UCLA guard Lonzo Ball corralled a rebound and threaded a pass to Aaron Holiday as he dashed up the court. Forgoing a shot, Holiday whipped a pass to the corner and T.J. Leaf, who buried the open 3-pointer.
Coach Steve Alford said he wanted to see better ball movement and tempo than the Bruins had shown in the Pacific-12 Conference tournament. UCLA was more of its efficient self Friday night in Sacramento – and avoided a first-round slip in the NCAA Tournament as a result.
The third-seeded Bruins fended off feisty No. 14 Kent State for a 97-80 win at Golden 1 Center that was closer than the final score showed. UCLA rode a display of accuracy down the stretch to a second-round matchup against sixth-seeded Cincinnati on Sunday.
UCLA watched the Golden Flashes trim its 17-point first-half lead to four after halftime. But with 12:20 left to play, the Bruins started a run of 12 consecutive made shots and 13 of their final 14 to pull away, finishing the night shooting 62.7 percent.
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“I thought we had really good effort,” Alford said. “It was a battle. You look across the country – these games are battles.”
Kent State, champions of the Mid-American Conference, outrebounded the bigger Bruins and made more 3-pointers, but could not overcome UCLA’s versatility.
Leaf, the freshman forward, led UCLA with 23 points and had several emphatic dunks. Guard Aaron Holiday came off the bench to score 15 points and dish out a team-leading 11 assists.
Ball, the star freshman point guard, finished with 15 points despite hobbling through the second half with a bruised right hip. Going up for an alley-oop just before halftime, Ball was upended and landed hard on his backside, staying down for a few moments in pain.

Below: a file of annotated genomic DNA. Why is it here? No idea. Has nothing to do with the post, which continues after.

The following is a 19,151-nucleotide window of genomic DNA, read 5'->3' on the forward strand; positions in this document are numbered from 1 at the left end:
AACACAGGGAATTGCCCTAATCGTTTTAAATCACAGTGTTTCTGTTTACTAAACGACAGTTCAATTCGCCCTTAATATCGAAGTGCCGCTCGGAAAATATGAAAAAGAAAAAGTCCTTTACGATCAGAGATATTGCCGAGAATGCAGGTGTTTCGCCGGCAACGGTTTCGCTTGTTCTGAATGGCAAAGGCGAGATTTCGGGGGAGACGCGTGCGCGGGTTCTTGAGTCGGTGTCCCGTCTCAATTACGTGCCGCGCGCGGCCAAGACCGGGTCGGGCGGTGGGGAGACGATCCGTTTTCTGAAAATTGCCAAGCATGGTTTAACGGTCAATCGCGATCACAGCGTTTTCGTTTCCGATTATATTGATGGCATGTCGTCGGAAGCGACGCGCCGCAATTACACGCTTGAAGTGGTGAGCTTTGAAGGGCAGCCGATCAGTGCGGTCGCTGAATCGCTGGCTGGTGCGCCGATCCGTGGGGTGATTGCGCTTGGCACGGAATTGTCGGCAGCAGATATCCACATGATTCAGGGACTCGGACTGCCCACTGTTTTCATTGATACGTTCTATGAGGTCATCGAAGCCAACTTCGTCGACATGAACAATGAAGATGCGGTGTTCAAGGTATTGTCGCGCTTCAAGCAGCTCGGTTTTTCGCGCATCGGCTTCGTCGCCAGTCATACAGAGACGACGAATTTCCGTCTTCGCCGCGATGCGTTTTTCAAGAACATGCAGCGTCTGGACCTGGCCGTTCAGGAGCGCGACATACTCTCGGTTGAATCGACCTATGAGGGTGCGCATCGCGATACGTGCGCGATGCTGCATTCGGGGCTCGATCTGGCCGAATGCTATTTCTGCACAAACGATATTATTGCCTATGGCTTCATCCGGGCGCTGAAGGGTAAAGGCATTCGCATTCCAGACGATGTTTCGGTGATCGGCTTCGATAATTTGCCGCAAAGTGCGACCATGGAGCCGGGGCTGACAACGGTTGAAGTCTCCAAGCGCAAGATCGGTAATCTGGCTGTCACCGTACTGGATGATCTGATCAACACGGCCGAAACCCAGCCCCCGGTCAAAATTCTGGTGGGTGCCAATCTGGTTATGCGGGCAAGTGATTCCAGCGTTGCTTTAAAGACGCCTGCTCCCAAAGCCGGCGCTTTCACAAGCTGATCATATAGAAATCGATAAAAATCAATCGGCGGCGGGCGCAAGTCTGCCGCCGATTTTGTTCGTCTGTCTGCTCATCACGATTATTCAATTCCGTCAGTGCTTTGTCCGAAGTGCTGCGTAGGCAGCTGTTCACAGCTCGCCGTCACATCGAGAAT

“I’m fine,” Ball said afterward. “Finished the game. I got up; I’m good.”
Said Alford: “He went down hard, obviously. Probably be a little bit sore, but we’ve got great doctors, and this kid to my right’s pretty tough. Don’t think it’s anything we’ve got to worry about.”
At that point, Ball had already provided a glimpse of why he is expected to be a top-five NBA draft pick, finishing another alley-oop and a layup on which he cradled the ball in his right arm and flipped it into the basket while being fouled.
Ball also became UCLA’s all-time leader for assists in a season Friday night. It was a familiar formula for the Bruins, who had the nation’s top scoring offense this season behind freshmen Leaf – their leading scorer – and Ball, who led the country in assists per game.
“Just credit to my teammates,” Ball said. “Can’t get the assists without them scoring. So just thank them.”
Jaylin Walker led the Golden Flashes with 23 points. Walker, Jimmy Hall and Deon Edwin combined for 61 points, but the rest of Kent State’s roster totaled just 19, including 12 from Kevin Zabo.
“We had our chances, didn’t start the game very well but battled back,” Kent State coach Rob Senderoff said.
“I thought for the most part we guarded pretty well. (UCLA is) a good team, tremendous offensive team. But couldn’t be more proud of our guys for how well we fought through the entire game and for the season we had this year.”